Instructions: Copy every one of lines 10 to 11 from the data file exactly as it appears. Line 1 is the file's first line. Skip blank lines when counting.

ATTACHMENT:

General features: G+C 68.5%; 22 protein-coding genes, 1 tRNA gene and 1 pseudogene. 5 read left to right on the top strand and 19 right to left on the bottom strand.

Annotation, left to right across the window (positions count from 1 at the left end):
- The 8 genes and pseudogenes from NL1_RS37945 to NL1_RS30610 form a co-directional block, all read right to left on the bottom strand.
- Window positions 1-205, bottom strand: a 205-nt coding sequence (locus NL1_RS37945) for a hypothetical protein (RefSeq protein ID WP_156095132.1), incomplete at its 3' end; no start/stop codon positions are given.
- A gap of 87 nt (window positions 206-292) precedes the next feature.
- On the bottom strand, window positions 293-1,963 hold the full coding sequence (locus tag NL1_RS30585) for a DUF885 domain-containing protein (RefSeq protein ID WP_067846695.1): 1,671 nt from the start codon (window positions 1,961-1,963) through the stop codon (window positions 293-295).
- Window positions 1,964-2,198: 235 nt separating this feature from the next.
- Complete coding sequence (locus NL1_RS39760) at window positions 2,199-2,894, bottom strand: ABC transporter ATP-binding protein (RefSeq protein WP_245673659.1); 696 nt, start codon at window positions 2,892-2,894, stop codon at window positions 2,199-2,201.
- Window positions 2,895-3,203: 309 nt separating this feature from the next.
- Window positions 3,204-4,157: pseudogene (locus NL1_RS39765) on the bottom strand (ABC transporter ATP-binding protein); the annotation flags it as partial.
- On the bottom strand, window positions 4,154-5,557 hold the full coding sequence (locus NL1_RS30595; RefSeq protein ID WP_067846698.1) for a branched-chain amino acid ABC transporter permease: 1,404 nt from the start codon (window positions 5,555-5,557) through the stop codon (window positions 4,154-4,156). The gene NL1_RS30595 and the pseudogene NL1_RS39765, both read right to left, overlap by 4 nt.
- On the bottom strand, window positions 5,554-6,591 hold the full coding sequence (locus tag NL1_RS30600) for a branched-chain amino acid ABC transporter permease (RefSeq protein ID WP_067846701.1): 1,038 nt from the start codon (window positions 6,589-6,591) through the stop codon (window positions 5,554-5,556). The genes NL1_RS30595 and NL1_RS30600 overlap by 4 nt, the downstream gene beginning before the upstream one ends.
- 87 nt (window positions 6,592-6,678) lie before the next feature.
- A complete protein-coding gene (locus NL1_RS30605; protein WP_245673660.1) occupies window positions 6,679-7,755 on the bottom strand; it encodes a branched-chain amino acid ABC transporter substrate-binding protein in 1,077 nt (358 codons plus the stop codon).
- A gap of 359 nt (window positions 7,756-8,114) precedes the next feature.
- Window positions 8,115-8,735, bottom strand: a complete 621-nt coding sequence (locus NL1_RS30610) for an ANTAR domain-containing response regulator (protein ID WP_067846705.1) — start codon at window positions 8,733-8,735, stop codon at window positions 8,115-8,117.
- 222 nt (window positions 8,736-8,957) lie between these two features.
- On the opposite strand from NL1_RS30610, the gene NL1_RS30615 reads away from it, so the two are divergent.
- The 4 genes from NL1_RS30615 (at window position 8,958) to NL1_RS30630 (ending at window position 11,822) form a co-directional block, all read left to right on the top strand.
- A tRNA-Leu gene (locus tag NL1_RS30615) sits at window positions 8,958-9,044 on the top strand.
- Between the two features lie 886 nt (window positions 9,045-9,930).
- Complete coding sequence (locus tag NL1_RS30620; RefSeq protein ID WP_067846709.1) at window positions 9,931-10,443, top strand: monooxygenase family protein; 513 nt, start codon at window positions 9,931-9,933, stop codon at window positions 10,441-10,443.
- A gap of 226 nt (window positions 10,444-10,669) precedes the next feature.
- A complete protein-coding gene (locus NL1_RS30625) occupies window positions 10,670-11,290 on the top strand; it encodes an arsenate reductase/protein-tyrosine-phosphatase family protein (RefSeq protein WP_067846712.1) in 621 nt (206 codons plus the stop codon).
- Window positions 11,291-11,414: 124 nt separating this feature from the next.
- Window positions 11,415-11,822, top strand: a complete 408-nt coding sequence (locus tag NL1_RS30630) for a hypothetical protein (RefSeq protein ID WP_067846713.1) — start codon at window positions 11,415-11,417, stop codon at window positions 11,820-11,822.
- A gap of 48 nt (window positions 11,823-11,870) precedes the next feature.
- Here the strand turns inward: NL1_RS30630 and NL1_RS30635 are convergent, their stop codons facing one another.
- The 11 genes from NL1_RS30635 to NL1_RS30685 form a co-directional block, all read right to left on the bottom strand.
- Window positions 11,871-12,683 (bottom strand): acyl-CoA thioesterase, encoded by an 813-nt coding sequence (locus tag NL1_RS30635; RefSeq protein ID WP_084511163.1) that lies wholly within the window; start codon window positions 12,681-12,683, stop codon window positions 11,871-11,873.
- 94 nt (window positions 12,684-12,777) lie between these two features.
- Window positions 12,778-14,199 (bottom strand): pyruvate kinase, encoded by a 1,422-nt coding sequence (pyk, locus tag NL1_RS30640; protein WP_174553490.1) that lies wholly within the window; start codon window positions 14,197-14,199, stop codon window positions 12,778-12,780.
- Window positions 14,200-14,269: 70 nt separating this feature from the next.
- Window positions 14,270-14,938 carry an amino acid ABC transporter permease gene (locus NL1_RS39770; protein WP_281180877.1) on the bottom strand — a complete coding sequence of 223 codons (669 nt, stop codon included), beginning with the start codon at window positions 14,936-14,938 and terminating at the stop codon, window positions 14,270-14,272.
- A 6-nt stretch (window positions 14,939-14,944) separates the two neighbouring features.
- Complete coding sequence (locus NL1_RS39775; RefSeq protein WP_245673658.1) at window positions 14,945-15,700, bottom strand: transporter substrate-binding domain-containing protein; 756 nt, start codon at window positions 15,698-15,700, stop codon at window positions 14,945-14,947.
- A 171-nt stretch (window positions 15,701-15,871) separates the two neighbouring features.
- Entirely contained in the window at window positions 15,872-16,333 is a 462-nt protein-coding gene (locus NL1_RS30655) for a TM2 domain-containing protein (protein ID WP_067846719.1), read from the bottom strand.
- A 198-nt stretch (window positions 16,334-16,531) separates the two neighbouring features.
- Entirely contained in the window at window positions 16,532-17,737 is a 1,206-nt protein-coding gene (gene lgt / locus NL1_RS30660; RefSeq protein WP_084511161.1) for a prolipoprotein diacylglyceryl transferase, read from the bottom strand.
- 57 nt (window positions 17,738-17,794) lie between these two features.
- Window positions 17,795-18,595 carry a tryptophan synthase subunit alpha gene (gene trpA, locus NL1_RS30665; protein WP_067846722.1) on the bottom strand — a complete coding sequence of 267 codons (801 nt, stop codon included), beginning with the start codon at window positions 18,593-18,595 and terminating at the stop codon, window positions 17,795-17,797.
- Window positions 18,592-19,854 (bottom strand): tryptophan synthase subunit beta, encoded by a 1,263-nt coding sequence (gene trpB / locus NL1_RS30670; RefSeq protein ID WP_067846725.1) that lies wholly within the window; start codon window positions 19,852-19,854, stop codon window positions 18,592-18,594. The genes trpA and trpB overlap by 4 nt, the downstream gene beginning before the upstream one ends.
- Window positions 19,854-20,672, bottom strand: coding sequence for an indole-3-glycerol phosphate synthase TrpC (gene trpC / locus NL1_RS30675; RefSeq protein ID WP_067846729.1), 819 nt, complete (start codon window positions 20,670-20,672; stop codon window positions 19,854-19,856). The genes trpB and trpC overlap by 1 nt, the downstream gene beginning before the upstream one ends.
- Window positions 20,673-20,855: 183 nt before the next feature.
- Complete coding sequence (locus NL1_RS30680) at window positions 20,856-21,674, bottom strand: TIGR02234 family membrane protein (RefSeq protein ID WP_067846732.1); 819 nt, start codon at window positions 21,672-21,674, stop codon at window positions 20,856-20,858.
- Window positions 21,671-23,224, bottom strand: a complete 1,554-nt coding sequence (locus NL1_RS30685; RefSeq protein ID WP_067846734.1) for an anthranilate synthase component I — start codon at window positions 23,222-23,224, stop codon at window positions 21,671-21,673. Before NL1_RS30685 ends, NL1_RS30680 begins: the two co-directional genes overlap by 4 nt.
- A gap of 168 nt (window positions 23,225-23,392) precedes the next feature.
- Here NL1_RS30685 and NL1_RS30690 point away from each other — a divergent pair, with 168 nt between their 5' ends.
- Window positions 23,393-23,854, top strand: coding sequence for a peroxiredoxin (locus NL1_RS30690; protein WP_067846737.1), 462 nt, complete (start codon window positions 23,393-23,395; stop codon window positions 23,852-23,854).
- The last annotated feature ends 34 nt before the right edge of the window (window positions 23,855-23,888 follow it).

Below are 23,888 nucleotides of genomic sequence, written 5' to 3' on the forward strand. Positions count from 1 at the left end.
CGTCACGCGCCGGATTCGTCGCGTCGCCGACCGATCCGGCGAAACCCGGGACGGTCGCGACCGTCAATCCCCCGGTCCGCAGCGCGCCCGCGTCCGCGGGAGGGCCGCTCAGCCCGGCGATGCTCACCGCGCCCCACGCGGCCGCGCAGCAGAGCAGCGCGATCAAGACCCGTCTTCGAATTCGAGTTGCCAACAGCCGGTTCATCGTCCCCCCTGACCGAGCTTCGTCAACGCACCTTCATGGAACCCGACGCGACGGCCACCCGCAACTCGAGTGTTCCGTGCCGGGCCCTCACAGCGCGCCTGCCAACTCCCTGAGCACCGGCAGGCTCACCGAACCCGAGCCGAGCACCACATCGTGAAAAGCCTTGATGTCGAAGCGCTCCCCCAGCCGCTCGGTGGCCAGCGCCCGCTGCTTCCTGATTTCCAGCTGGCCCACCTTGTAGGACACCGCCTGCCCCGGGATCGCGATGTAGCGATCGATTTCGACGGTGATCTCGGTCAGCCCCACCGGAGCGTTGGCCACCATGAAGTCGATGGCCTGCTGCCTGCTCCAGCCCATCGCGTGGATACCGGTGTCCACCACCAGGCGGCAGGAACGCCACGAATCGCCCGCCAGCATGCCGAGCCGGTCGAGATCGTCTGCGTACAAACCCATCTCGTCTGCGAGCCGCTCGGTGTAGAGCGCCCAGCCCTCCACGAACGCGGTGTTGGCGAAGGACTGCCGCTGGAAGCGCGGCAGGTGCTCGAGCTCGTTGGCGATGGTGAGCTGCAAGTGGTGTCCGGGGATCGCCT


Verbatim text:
- Window positions 3,204-4,157: pseudogene (locus NL1_RS39765) on the bottom strand (ABC transporter ATP-binding protein); the annotation flags it as partial.
- On the bottom strand, window positions 4,154-5,557 hold the full coding sequence (locus NL1_RS30595; RefSeq protein ID WP_067846698.1) for a branched-chain amino acid ABC transporter permease: 1,404 nt from the start codon (window positions 5,555-5,557) through the stop codon (window positions 4,154-4,156). The gene NL1_RS30595 and the pseudogene NL1_RS39765, both read right to left, overlap by 4 nt.